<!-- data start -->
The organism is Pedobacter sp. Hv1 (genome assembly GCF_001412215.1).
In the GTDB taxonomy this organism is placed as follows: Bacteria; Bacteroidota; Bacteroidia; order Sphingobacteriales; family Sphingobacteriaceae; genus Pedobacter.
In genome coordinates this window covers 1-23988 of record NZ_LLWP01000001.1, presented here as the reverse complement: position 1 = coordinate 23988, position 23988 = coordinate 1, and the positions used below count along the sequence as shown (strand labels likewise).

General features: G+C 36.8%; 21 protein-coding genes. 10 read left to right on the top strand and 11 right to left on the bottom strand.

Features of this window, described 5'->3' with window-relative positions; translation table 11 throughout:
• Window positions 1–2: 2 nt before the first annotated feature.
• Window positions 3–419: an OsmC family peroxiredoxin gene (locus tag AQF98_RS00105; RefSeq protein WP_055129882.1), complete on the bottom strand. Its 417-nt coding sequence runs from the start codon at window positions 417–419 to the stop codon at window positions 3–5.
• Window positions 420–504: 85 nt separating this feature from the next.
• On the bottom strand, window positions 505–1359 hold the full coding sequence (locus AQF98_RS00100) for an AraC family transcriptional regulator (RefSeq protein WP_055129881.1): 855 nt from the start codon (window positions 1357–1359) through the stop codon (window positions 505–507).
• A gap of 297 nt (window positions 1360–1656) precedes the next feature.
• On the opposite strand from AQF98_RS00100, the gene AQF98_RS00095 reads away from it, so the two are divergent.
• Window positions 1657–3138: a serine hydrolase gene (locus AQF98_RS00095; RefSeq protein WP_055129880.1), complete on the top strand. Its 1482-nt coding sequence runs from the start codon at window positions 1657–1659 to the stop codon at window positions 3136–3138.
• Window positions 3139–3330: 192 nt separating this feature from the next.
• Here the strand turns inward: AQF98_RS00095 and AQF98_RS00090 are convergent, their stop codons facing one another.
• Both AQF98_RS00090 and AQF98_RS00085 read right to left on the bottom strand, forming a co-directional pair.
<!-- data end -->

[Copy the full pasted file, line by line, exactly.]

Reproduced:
The organism is Pedobacter sp. Hv1 (genome assembly GCF_001412215.1).
In the GTDB taxonomy this organism is placed as follows: Bacteria; Bacteroidota; Bacteroidia; order Sphingobacteriales; family Sphingobacteriaceae; genus Pedobacter.
In genome coordinates this window covers 1-23988 of record NZ_LLWP01000001.1, presented here as the reverse complement: position 1 = coordinate 23988, position 23988 = coordinate 1, and the positions used below count along the sequence as shown (strand labels likewise).

General features: G+C 36.8%; 21 protein-coding genes. 10 read left to right on the top strand and 11 right to left on the bottom strand.

Features of this window, described 5'->3' with window-relative positions; translation table 11 throughout:
• Window positions 1–2: 2 nt before the first annotated feature.
• Window positions 3–419: an OsmC family peroxiredoxin gene (locus tag AQF98_RS00105; RefSeq protein WP_055129882.1), complete on the bottom strand. Its 417-nt coding sequence runs from the start codon at window positions 417–419 to the stop codon at window positions 3–5.
• Window positions 420–504: 85 nt separating this feature from the next.
• On the bottom strand, window positions 505–1359 hold the full coding sequence (locus AQF98_RS00100) for an AraC family transcriptional regulator (RefSeq protein WP_055129881.1): 855 nt from the start codon (window positions 1357–1359) through the stop codon (window positions 505–507).
• A gap of 297 nt (window positions 1360–1656) precedes the next feature.
• On the opposite strand from AQF98_RS00100, the gene AQF98_RS00095 reads away from it, so the two are divergent.
• Window positions 1657–3138: a serine hydrolase gene (locus AQF98_RS00095; RefSeq protein WP_055129880.1), complete on the top strand. Its 1482-nt coding sequence runs from the start codon at window positions 1657–1659 to the stop codon at window positions 3136–3138.
• Window positions 3139–3330: 192 nt separating this feature from the next.
• Here the strand turns inward: AQF98_RS00095 and AQF98_RS00090 are convergent, their stop codons facing one another.
• Both AQF98_RS00090 and AQF98_RS00085 read right to left on the bottom strand, forming a co-directional pair.